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One of the things that medical practice teaches the observer of human nature is that no behavior is so bizarre that humans are incapable of it and will not indulge in it. Indeed, they often seem to take delight in inventing new forms of destructive and self-destructive conduct to assert their freedom from the dictates of reason and good sense. I have not been entirely immune from this tendency myself.

Among the stranger patterns of behavior that doctors encounter is that of parents, overwhelmingly mothers, who deliberately exaggerate, make up, or physically induce symptoms in their young children so that they are investigated, often extensively, by doctors. The first two mothers whom I ever encountered who did this put blood in their child’s urine and interfered with thermometers in order to make it appear that their child was suffering from fever.

An article in a recent edition of the Lancet reviews what is known about this very odd and dangerous conduct (6 percent of children whose mothers induce symptoms in them are eventually killed by them, and 25 percent of them have siblings who have died in suspicious circumstances).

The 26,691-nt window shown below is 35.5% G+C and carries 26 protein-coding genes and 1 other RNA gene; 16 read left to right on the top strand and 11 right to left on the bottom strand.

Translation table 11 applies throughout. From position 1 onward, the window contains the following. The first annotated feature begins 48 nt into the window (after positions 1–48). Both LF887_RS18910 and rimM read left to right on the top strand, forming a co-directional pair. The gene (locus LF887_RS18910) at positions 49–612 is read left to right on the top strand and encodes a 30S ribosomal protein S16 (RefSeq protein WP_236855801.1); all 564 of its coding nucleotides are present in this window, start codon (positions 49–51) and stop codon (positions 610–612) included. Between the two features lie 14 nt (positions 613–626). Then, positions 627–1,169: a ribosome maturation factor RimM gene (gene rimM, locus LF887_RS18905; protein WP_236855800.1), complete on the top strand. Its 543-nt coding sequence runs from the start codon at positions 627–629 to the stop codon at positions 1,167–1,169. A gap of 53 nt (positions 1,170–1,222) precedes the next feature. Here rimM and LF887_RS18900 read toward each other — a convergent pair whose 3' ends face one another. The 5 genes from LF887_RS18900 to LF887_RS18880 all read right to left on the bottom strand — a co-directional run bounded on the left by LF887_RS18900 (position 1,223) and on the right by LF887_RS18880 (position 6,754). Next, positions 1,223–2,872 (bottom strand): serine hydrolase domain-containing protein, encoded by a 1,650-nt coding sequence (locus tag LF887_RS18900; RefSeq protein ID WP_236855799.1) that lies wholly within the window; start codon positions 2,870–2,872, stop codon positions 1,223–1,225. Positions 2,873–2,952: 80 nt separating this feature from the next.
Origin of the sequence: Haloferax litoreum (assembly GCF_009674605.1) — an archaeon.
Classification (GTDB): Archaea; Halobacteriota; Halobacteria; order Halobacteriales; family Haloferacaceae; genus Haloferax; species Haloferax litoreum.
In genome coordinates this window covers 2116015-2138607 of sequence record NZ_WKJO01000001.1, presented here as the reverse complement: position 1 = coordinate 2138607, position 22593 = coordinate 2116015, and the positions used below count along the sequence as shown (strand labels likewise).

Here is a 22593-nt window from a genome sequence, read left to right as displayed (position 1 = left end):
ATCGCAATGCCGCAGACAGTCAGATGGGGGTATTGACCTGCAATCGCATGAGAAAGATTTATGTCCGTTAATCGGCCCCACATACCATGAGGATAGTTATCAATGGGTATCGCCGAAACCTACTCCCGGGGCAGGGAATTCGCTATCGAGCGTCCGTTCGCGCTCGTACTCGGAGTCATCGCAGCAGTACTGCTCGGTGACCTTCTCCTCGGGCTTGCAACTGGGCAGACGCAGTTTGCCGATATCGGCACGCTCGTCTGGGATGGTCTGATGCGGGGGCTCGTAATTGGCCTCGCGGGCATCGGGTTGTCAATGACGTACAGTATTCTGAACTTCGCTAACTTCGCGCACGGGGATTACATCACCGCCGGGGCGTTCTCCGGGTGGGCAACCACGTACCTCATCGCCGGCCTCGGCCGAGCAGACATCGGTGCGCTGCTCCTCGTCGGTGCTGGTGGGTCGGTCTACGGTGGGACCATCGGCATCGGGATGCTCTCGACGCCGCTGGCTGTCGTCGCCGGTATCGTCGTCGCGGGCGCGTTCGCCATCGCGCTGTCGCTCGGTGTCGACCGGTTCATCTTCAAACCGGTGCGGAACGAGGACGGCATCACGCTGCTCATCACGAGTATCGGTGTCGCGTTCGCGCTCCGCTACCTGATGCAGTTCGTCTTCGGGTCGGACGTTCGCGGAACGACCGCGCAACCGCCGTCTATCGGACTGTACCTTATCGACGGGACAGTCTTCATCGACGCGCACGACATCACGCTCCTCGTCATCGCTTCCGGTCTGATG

How common is this behavior? The article reviews the various estimates. In part it is a matter of definition, which is why the estimates vary between 2 and 89 per 100,000 children. This variation alone suggests a dimensional rather than a categorical phenomenon. An Italian study found that 0.5 percent of children seen in a pediatric clinics were the victims of factitious illness reported or induced by their parents. The authors do not speculate on variations in prevalence in time or between cultures, which might give a clue as to the possible causes of this conduct. The data are simply insufficient for them to comment.